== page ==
In 2020, film historians turned filmmakers Kier-La Janisse and David Gregory collaborated on the documentary Tales of the Uncanny, possibly the most thoroughly packed exploration of horror anthology films ever attempted, where they along with 60+ other writers, directors, artists, and other cultural chroniclers testify to the enduring appeal of this storytelling format. And as writer Nathaniel Thompson observed in his review, as the film runs under two hours, even with its body of interviews and hundreds of films discussed, not all aspects of this artform’s history could be delved into.
A particularly interesting unexplored detail in the legacy of horror anthologies is how the output of their production and release would practically explode in the years from 1981 to 1990. Previously, the 60s yielded 5 significant theatrical releases and the pilot for the TV series “Night Gallery,” and the 70s, bolstered by the prolific output of Amicus Productions, averaged roughly 1 per year, along with producer Dan Curtis’ iconic TV movies Trilogy of Terror and Dead of Night. But the 80s exceeded both those decades and further, yielding not only over 15 theatrically-released features, but an almost equal number through other platforms. It can safely be said that the 80s were an apex (or should we say slay-pex!) of popularity for the genre. And there’s a few key reasons why this bloody bacchanal took place.
Hail to the King, departed monarchs, and several pretenders
The initial cinematic scare tale offerings began with remnants of the past, such as The Monster Club, produced by former Amicus partner Milton Subotsky, as well as a big screen adaptation of the cornerstone of all fantasy anthologies, the multi-A-list director-driven Twilight Zone: The Movie. But to quote an infamous Frank and Ernest comic strip, someone was writing a lot of Stephen King stories, and they found their way into several omnibus horrors: Creepshow, Creepshow 2, Cat’s Eye, Tales from the Darkside. George A. Romero, who had his fingers on three of those films, also linked up with Dario Argento to bring a pair of Edgar Allan Poe classics to modern times in Two Evil Eyes. Meanwhile, the expansion of multiplex theatres meant more screens to fill, and several dogged independent productions like Jeffrey Delman’s Deadtime Stories, Jeff Burr’s From a Whisper to a Scream, The Wheat Brothers’ After Midnight, and Wayne Coe’s Grim Prairie Tales were able to occupy auditoriums during the weeks between blockbusters.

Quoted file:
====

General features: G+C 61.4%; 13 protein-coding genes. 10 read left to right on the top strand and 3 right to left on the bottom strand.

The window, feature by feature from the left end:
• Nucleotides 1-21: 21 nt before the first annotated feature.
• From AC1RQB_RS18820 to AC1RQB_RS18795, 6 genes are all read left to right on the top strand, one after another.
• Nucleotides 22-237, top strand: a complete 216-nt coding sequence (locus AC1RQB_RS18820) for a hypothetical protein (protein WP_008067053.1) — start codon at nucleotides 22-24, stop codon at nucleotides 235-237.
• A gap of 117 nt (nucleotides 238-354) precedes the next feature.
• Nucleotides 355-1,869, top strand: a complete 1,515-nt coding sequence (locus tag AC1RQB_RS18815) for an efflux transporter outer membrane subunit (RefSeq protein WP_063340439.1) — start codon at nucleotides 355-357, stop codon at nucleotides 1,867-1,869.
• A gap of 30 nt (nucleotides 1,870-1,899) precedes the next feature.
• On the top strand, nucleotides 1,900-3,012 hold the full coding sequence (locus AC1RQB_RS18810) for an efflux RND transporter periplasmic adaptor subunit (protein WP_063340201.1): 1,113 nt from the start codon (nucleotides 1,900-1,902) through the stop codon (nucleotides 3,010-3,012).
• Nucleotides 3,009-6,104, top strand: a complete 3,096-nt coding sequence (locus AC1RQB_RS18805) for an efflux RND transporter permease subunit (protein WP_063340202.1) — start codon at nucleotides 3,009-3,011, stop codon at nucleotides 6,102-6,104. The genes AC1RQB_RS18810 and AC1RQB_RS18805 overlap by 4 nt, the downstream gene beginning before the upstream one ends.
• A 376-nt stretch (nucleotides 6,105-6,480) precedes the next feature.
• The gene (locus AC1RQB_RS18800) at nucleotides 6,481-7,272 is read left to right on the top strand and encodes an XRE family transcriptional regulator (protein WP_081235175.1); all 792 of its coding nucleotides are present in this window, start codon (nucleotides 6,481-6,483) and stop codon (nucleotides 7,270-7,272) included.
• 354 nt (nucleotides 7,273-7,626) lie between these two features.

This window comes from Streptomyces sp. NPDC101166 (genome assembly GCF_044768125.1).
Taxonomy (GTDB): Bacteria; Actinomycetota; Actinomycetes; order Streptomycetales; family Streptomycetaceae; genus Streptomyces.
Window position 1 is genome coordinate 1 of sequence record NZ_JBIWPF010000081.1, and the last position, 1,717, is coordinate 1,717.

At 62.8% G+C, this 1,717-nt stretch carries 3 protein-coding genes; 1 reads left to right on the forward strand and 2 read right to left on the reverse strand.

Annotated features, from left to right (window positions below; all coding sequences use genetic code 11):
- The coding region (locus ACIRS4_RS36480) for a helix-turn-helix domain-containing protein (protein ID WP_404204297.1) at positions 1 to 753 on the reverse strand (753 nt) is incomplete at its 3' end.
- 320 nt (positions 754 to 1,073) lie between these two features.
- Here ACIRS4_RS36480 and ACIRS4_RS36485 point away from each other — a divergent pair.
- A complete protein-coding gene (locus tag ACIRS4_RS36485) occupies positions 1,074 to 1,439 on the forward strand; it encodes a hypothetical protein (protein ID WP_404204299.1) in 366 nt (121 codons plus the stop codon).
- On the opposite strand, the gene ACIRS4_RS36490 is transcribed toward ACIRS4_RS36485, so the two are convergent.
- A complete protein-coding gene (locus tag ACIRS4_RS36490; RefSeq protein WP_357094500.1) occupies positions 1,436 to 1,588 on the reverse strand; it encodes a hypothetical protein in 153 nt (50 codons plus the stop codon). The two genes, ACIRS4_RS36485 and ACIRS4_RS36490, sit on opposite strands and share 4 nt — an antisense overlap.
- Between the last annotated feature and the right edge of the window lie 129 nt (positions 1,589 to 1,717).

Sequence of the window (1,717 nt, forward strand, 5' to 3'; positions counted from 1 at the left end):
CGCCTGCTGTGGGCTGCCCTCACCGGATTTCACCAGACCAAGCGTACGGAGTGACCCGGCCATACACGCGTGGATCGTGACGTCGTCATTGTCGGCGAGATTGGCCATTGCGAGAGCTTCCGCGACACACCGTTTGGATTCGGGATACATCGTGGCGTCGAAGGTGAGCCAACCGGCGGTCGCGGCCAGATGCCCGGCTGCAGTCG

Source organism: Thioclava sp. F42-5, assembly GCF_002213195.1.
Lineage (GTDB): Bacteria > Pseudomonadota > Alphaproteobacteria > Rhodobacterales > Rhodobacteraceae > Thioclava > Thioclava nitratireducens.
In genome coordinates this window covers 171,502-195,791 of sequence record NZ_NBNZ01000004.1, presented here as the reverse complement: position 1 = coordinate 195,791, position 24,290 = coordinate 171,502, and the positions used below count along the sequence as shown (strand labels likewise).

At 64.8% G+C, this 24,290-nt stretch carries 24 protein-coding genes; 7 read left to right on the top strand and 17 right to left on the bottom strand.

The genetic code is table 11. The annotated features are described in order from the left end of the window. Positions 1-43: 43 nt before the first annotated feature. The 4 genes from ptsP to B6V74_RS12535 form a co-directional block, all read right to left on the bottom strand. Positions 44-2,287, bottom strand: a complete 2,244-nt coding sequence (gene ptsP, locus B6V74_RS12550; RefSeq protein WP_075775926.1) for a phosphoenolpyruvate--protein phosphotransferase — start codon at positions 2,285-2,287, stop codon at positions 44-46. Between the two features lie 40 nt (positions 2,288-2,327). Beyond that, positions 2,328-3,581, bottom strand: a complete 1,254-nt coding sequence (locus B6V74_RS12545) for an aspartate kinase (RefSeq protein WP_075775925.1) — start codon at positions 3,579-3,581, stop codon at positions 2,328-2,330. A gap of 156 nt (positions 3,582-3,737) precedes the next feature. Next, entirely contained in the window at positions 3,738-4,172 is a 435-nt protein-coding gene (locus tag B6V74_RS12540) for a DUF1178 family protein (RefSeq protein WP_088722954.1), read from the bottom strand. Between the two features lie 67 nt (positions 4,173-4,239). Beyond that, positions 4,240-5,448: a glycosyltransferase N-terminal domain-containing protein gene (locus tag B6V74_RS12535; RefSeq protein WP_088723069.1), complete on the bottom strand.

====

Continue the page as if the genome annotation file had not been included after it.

Escaping the premature burial
Because of the appeal and flexibility of the horror portmanteau and the constant appetite for shocks in the cinema, it became a novel way to salvage troubled projects. Christopher Crowe, who had previously created the spooky series “Darkroom” for ABC, had made a pilot movie for another similar series at NBC, Nightmares, which the network ultimately refused to air, finding it too intense for television. Undaunted, Crowe and Universal released it in theatres instead. (Crowe would later have more luck with another TV omnibus/backdoor pilot movie, a modern update of “Alfred Hitchcock Presents,” that got picked up first by NBC, and then by USA Network) Meanwhile, producer Philip Yordan had been sitting on a pair of poorly-performing films, Gretta aka Death Wish Club and Cataclysm aka Satan’s Supper, along with an uncompleted project called Scream Your Head Off with John Phillip Law, and decided to cut each of them down to about a half-hour apiece, shoot new wraparound footage of God and Satan gambling on a train while teenagers groove to a band, and called the package Night Train to Terror. Other filmmakers who had made scary shorts were able to connect to each other and/or savvy producers, and assemble them into feature-length presentations as Mania, Screamtime, and Night Terror.